One of the kids looked at the bloody floorboards and said, “Oh, gross.”

“All the brothers were valiant,” teased Jim.

Connie followed suit, “Home is the sailor,” and winked.

“You were gone so long,” said Ellen, “I was going to call the Coast Guard.”

Jim said, “After a while, we couldn’t even see you with the ole binocs.”

Everyone helped, and they lugged the boat up past the line of tidewrack. Joey had the cooler open. Neighbors and strollers gathered around the boat. Hank watched Joey dangle the biggest Spanish by its red gills from a hooked finger, and bask.

Jim focused his Nikkon and snapped. “Perfect. Now, let’s get a group shot. C’mon, everyone at the bow of the Zodiac.” And he snapped again.

A small boy with sun-boosted freckles said, “Look at them teeth,” testing their sharpness with his finger.

“What kinda bait did you use?”

“Joey said, “Clark spoons.”

A jogger stopped to ask if they could be caught from the beach.

Joey was enjoying the moment. “Nah, you gotta go way out, troll for ‘em.”

Hank looked up toward the Times guy’s porch, which naturally was empty.

“Quite large,” said a wrinkled woman with bleached hair.

The story of the king came out in fragments. Hank let Joey tell it, then added details. Remembering how his uncle used to praise him, Hank said to Jim, “It was more than a fair fight, what with only twelve pound test. We never expected a king. Joey really knows how to use drag, played that fish like a pro.”

“How big was it?” asked Jim. “No fish stories now.”

Joey looked at Hank. “Fifteen or twenty pounds.”

Hank nodded. He could still see it slowly circle the boat, trying to pull free of the diamond-shaped spoon in the side of its jaw.

Even at the dinner table, he felt himself rise and sink on the swells of the sea, saw the king flash in and out of those deep shafts of light. At the end of the great room, on the TV screen, the President, color boosted with cosmetics, wagged his head and delivered a message of supposed importance to the nation. This was followed by aftermath images of a terrorist bomb in Beruit, then something about the anniversary of Japan’s surrender. In spite of everything, Hank felt alive all over.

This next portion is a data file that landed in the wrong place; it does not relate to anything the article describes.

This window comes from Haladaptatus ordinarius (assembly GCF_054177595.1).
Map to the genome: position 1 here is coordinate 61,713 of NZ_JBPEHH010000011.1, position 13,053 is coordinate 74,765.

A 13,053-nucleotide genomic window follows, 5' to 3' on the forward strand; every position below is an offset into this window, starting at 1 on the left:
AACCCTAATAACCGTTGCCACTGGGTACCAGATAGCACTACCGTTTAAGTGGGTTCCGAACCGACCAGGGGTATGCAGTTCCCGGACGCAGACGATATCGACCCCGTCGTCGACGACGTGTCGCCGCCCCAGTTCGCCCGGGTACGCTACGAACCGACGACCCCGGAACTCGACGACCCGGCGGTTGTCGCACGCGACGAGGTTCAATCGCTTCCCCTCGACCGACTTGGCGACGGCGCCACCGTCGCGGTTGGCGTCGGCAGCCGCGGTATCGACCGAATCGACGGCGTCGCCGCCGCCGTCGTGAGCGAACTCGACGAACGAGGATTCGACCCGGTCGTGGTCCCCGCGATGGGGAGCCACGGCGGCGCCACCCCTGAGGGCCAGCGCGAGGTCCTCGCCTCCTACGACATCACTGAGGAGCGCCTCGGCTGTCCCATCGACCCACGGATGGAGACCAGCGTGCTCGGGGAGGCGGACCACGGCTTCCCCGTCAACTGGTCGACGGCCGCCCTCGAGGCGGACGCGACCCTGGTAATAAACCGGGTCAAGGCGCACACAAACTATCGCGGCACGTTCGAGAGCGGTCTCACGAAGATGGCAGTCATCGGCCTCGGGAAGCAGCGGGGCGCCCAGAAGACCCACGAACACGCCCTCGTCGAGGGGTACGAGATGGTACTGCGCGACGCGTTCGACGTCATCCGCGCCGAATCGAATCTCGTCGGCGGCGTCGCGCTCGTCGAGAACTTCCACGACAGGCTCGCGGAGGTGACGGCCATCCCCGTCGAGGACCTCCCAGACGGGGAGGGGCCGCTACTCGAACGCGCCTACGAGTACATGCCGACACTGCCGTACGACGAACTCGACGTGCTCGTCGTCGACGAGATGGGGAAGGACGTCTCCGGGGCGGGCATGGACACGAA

After dinner, after Hank and Jim had filleted the Spanish mackerel and thrown the gurry to the crabs, the boys came pounding down the wooden walkway. “Can we play Trivial Pursuit?”

“Sure,” said Hank, “but without me.”

“Dad, we want you to play too.”

Hank said, “Let me think about it.”

Jim said, “Hey, guys, take a break,” and followed them inside.

The ocean was going dark. Hank took the binoculars and trained them on a trawler; its nets were hauled, and he could make out two men at the fantail under dim lights. Only a few gulls hovered and plunged, and after a few minutes even these left the boat and headed for night roosts. He thought of his parents, of their time.

Jim yelled from the doorway and hoisted a beer can.

Hank nodded yes.

Jim came down the stilted walkway. Delight crinkled his eyes, creased his cheeks. He put his hands on the rail, the skipper of something outward bound. He cleared his throat. “Well, Mr. Gump, it looks like we’re in for a nor’easter. Best see that the hatches are battened down.” His face was pure pleasure. He squinted and scratched his oily forehead.

Hank knew he was supposed to play along. “Aye, aye.”

“Mr. Gump?”

“Yes, Tuan Jeem.”

“Is there something wrong?”

“Not exactly, sah, Why do you ask?”

“You’re—well, you’re all gumped up!”

“I can’t help it, sah, it is my nature.”

Jim clapped him on the back. “Very well, Gump, carry on.” They laughed and clanked beer cans. “This friggin place is great,” Jim said. “I’m having a great time.”

Hank knew he was. They stood looking out, lights now brighter on the trawler. The offshore breeze came in freshened gusts, its briny scent perfection. A great wave detonated on the beach. He remembered the quiet, the water’s glassy green, the shore far. Hank felt lucky. It was luck that hooked the fish and luck that let it go. He was glad the king was gone.

Jim said, “You ready?”

“I am,” said Hank, opening the door.

In the corner of Ellen’s eyes were a fan of white lines from squinting in the sun.

“He’s on our team,” smiled Joey.

“Yeah, Dad.”

“Prepare to lose,” warned Connie.

“Just roll the dice,” Hank said confidently, sitting down between the boys. “Just roll the dice.”